[Swan] IPv4 over IPv6 tunneling

Liam Schönberg liam.ch at outlook.com
Thu May 7 14:57:11 UTC 2020

Dear Community,

Since the most important Telco in Switzerland, Swisscom (Schweiz) AG, is clearly doing some kind of traffic engineering, where tunneling packets (GRE or IP-in-IP) over IPv6 get far less prioritized, resulting that the throughput in conjunction with (clear-text) IPv4 over IPv6 tunnels is dramatically lower than the throughput of regular IPv6 traffic (TCP or UDP), I'm trying to implement GRE over IPsec over IPv6, so that the IPv4 traffic can travel over the IPv6 Internet smoothly.

But I'm having a difficulty setting up the tunnel in the following configuration and was hoping anybody could assist me resolving the issue:

Libreswan 3.25 on Amazon Linux 2

Cisco C897VA-K9 running IOS 15.7(3)M6

Underlying Protocol: IPv6
Main Mode: IKEv2, AES-CBC-128, SHA1-96, MODP2048
Quick Mode: ESP, AES-CBC-128, SHA1-96, MODP2048
Type: Transport (instead of Tunnel)

There's a GRE over IPv6 («ip6gre») tunnel configured on both Site-A and Site-B.

# ip link add type ip6gre local «Site-A» remote «Site-B»
# ip address add dev ip6gre1

! interface Tunnel20
!  ip address
!  tunnel source «Site-B»
!  tunnel destination «Site-A»
!  tunnel mode gre ipv6

Without applying the IPsec policies via Libreswan or Crypto-Map, both sides do have a reachability through the GRE over IPv6 tunnel, when I ping their addresses ( or When I then apply the IPsec policies on both sides, the (IPv4) reachability goes away.

I did make sure that the SPIs are showing up on both sides, when I generate those GRE packets, but the Cisco side looks like having difficulties processing the encrypted packets.

When the Linux side generates a GRE (over IPv6) packet, it adds those «Destination Options», which includes the «Tunnel Encapsulation Limit» and «PadN» options, in the IPv6 header. Since we're running on the «Transport» mode, those IPv6 headers don't get modified, leaving those «Destinations Options» as they are, even after the encryption.

Those packets then arrive on the Cisco side, get decrypted – wrongly. Somehow, after the decryption, the Cisco's code doesn't set the first «Next-Header» option in the IPv6 header to be «Destination Options», but instead, it sets «GRE». Inevitably, it then fails to process those packets as GRE packets, since the payload of those packets actually begin with the «Destination Options» portion, which actually belongs to the IPv6 header, instead of the GRE header.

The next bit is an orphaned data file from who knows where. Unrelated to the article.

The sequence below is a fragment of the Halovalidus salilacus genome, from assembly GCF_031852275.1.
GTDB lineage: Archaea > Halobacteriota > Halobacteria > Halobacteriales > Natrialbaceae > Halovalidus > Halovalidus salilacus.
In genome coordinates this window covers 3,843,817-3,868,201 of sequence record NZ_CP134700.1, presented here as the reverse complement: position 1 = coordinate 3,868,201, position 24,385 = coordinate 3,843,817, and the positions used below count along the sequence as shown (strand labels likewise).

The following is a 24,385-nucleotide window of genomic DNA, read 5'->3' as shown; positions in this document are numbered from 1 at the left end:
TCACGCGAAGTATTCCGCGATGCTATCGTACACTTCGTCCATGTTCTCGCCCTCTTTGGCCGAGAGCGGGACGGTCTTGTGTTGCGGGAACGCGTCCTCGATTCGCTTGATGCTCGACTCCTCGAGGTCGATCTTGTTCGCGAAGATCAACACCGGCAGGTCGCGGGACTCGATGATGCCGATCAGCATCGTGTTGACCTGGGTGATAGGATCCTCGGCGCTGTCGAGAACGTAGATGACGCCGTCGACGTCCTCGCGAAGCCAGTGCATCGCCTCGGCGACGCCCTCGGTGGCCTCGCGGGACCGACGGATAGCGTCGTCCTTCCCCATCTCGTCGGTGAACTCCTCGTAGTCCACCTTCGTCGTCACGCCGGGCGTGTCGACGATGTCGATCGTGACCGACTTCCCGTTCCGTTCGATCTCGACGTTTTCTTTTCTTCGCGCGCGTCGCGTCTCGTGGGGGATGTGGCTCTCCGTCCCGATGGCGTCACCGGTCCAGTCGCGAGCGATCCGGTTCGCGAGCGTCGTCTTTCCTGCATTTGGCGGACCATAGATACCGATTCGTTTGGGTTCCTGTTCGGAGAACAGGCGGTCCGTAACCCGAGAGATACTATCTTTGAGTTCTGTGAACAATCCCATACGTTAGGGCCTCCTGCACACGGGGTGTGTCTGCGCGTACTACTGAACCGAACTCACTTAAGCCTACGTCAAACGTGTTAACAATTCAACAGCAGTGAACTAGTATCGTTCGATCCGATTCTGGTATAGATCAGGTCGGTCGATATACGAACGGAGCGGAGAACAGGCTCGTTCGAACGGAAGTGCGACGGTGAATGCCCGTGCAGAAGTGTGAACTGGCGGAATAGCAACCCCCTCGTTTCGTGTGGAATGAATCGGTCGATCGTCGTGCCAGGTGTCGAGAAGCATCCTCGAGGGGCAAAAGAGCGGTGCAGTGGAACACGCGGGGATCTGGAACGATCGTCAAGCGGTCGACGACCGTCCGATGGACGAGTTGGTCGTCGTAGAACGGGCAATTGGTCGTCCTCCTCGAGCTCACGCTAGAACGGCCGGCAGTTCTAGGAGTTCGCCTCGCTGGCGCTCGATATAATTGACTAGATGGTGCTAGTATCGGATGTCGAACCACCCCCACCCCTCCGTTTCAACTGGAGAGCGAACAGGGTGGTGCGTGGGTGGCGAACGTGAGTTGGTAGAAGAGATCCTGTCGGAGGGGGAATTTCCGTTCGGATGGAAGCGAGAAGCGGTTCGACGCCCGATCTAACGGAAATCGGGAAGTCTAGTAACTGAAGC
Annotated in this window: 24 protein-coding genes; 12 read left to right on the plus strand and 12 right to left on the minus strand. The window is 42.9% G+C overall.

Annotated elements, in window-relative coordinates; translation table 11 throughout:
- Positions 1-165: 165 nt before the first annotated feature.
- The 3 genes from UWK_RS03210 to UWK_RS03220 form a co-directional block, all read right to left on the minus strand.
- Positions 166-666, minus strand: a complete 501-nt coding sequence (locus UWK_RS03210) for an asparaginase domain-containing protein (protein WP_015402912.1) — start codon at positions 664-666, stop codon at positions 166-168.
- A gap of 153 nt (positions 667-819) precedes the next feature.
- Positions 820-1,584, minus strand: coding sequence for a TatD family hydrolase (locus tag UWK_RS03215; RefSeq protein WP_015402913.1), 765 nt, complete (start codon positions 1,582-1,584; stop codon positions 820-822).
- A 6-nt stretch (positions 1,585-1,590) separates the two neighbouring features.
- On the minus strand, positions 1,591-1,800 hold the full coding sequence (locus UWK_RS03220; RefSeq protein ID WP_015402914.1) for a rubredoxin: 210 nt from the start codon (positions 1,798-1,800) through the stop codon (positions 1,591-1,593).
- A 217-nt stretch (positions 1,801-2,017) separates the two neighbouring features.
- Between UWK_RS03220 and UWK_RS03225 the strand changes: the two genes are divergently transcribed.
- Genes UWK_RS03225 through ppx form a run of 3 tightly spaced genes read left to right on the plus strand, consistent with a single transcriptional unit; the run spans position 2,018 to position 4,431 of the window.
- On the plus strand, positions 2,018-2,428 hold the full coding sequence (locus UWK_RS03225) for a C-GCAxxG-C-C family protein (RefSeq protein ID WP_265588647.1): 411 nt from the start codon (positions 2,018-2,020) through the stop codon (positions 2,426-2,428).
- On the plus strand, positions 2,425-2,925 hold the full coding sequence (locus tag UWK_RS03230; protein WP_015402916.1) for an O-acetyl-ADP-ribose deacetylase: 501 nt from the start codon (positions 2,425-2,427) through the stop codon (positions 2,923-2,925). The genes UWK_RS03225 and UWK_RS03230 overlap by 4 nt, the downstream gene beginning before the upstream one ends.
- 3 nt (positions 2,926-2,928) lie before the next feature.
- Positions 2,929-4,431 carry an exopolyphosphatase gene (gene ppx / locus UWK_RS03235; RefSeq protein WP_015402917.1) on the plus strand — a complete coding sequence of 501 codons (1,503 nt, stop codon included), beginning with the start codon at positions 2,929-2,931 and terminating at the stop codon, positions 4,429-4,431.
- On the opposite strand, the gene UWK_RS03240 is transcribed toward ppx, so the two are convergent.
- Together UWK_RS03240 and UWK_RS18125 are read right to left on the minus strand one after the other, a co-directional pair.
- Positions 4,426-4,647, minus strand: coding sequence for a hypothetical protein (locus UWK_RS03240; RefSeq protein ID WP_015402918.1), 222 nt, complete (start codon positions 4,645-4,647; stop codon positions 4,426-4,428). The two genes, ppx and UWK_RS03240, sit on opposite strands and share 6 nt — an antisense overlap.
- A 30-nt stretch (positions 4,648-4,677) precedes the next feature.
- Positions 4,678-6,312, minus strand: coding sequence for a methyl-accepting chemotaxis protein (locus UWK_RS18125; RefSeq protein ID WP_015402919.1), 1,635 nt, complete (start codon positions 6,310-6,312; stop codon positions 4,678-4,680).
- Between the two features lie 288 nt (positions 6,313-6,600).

Before encryption:
IPv6, next header: Destination Options
IPv6 Destination Options, next header: GRE
GRE (original payload)

After encryption: 
IPv6, next header: Destination Options
IPv6 Destination Options, next header: ESP
ESP, next header: GRE
GRE (original payload)

After decryption:
IPv6, next header: GRE
IPv6 Destination Options, GRE (corrupt payload)

Here are the possibilities I went through:

- Using other encryption algorithms, such as AES-GCM or even Null.
- Trying both IKEv1 and IKEv2.
- Specifying the exact protocol (GRE, IP Protocol 47) as interesting traffic, instead of IPv6 entirely.
- Using other tunnel interface types, such as IP6TNL.
- Using other Linux distributions, such as RHEL and Ubuntu.

Unfortunately, none of them actually worked. Since I took every time a packet capture, decrypted those ESP packets with Wireshark and saw the resulting packets with the wrong «Next-Header» option, I'm almost sure that it is not a configuration issue. 

The only thing that helped was, sadly, to set the IPsec mode to «Tunnel», instead of «Transport». That way, the entire IPv6 header with its payload were to get decrypted without getting corrupted on the Cisco side. But this workaround would be subject to the extra overhead of 40 bytes, which would father reduce the resulting MTU of the inner tunnel. In my case, it would be 1390-48-4=1338. Again, those 4 bytes are the «Destination Options», which I don't understand why it's there in the first place. The Cisco side doesn't add those 4 bytes – Is there any way to prevent the Linux kernel from adding those options, when running GRE over IPv6? Or a way, where the ESP stack can ignore/remove those «Destination Options», when running on Transport mode?

To be honest, I have no clue about which side, either the Linux side, Cisco side or both, is doing it wrong, but I really want to get it working with the Transport mode. Please let me know, if anybody knows how it could be achieved.

Best regards,


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